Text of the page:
ASUNCION – Activists in Paraguay contend Congress is drafting legislation that will force Internet service providers to retain customers’ personal information for one year, a bill they say could be used to control citizens’ behavior.
The bill, known as the Data Traffic Retention Act, has already passed in the Senate and requires ISPs to store systemic metadata, which includes technical details, such as coordinates, times and other information associated with photos, songs, text or files exchanged by Internet users, for 12 months.
“They are drafting intrusive legislation that violates privacy and, with the excuse of going after some criminal activities, they will come up with something that is a threat to all citizens,” Maricarmen Sequera, a 30-year-old lawyer specializing in copyright law and director of the non-governmental organization Tedic, told Efe.
Tedic is a pioneer in defending citizens’ rights on the Internet in Paraguay.
“This law would allow the monitoring of what a citizen is doing, what Web sites he visits, at what time he reads messages, where, etc.,” Sequera said.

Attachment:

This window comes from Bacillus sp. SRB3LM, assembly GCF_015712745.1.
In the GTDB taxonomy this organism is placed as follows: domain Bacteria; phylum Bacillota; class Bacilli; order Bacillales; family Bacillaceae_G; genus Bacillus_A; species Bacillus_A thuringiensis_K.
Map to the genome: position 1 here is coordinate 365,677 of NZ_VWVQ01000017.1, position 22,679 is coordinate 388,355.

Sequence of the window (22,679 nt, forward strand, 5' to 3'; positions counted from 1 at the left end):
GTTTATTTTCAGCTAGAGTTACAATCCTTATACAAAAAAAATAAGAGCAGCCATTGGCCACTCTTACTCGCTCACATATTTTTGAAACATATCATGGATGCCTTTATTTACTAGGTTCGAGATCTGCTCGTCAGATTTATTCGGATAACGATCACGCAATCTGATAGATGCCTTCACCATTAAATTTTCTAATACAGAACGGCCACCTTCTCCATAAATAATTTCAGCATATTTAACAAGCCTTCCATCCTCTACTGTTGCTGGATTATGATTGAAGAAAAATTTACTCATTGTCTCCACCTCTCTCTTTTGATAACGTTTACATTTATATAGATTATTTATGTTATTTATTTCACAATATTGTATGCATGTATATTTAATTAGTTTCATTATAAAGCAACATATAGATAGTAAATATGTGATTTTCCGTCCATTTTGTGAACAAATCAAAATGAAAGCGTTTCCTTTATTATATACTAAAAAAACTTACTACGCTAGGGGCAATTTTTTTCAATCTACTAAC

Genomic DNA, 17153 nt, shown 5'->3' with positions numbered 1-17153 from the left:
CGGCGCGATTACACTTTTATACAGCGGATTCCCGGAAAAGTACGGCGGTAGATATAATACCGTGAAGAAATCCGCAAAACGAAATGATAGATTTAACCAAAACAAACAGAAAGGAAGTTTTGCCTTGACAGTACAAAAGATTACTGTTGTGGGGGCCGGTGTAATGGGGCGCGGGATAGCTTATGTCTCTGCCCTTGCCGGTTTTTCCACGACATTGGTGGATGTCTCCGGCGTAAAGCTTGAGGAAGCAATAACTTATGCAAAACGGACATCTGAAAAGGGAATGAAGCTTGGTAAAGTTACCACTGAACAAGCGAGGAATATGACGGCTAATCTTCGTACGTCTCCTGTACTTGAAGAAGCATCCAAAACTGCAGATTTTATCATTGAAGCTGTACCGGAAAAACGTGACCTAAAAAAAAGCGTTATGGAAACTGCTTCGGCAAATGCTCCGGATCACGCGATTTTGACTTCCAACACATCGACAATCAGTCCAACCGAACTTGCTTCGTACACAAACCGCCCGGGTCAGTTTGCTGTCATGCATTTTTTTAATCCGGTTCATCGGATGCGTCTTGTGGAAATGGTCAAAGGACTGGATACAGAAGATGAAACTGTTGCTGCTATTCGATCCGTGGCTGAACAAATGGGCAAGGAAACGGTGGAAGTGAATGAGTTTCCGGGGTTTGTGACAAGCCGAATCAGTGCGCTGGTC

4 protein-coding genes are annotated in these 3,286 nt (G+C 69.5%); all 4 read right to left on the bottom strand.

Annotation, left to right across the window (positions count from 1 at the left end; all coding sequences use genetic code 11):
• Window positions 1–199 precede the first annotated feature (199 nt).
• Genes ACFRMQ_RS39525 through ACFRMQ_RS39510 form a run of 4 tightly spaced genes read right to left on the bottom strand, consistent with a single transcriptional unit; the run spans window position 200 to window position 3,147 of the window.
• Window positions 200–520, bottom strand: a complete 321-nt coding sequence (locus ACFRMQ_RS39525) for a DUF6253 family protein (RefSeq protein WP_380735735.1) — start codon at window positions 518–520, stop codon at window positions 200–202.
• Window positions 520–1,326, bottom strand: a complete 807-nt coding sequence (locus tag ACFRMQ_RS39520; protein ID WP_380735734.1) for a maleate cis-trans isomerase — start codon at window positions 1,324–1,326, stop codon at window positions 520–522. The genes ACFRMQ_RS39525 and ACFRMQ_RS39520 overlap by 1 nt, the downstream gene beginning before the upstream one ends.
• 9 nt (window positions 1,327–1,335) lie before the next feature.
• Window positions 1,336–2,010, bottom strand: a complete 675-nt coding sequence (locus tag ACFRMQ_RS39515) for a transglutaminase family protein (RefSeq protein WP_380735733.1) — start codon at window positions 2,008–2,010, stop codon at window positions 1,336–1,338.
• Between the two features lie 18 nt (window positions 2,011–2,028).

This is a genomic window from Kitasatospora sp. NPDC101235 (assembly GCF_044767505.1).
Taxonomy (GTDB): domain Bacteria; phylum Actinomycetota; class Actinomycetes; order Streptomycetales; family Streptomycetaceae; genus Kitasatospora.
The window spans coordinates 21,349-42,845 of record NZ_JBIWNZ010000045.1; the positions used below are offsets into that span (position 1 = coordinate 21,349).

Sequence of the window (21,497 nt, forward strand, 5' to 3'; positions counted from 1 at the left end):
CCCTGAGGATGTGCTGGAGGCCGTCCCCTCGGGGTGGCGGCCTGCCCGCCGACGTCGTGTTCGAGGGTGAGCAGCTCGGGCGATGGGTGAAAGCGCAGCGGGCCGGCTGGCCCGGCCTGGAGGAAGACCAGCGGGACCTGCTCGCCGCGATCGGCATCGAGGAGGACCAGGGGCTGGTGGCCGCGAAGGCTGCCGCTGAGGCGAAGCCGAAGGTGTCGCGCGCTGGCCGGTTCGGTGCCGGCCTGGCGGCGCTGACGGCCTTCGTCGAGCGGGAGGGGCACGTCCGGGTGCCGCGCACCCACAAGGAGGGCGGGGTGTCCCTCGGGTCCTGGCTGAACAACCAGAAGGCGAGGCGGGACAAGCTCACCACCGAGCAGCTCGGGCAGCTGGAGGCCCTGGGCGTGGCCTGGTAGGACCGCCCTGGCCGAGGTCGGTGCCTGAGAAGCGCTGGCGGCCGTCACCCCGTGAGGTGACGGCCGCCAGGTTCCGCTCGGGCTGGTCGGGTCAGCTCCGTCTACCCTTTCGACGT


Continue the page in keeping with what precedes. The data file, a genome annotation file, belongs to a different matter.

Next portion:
Sequera and Jazmin Acuńa, Tedic’s 27-year-old director of projects, are leading a campaign to block the legislation that has spread over the Internet.
The activists launched an effort through social media against what they call “pyrawebs,” a term that combines the concept of a Web site and the Guarani noun “pyrague,” a term for snitches and police infiltrators during the 1954-1989 Stroessner dictatorship in Paraguay.
The campaign went viral, fueled by fresh memories of the “Terror Archives” compiled by the Stroessner regime and other military dictatorships in the region, containing tons of documents about citizens’ political affiliation and other personal information, and which were used to persecute hundreds of thousands of people in South America, Sequera said.
“The bill looked to many people as Terror Archives 2.0,” she said.
The European Union’s Court of Justice has already banned the system for storing metadata and it does not exist in other Southern Cone countries.
Acuńa said Tedic would continue promoting human rights, transparency and citizens’ participation, and fighting against pyrawebs, while committees in the lower house of Congress debate the bill before sending it to the floor for a vote.